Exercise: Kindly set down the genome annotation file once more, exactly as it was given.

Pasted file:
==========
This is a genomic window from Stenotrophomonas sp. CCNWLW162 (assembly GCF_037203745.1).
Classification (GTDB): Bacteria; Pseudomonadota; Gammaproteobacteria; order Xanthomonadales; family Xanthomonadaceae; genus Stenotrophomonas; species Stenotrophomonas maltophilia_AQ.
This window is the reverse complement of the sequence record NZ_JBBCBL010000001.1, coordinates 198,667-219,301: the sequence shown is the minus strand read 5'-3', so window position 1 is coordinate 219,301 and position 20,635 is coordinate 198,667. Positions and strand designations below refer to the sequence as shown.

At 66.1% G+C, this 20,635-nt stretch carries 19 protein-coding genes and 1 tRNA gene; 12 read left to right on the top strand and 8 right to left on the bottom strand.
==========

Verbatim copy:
This is a genomic window from Stenotrophomonas sp. CCNWLW162 (assembly GCF_037203745.1).
Classification (GTDB): Bacteria; Pseudomonadota; Gammaproteobacteria; order Xanthomonadales; family Xanthomonadaceae; genus Stenotrophomonas; species Stenotrophomonas maltophilia_AQ.
This window is the reverse complement of the sequence record NZ_JBBCBL010000001.1, coordinates 198,667-219,301: the sequence shown is the minus strand read 5'-3', so window position 1 is coordinate 219,301 and position 20,635 is coordinate 198,667. Positions and strand designations below refer to the sequence as shown.

At 66.1% G+C, this 20,635-nt stretch carries 19 protein-coding genes and 1 tRNA gene; 12 read left to right on the top strand and 8 right to left on the bottom strand.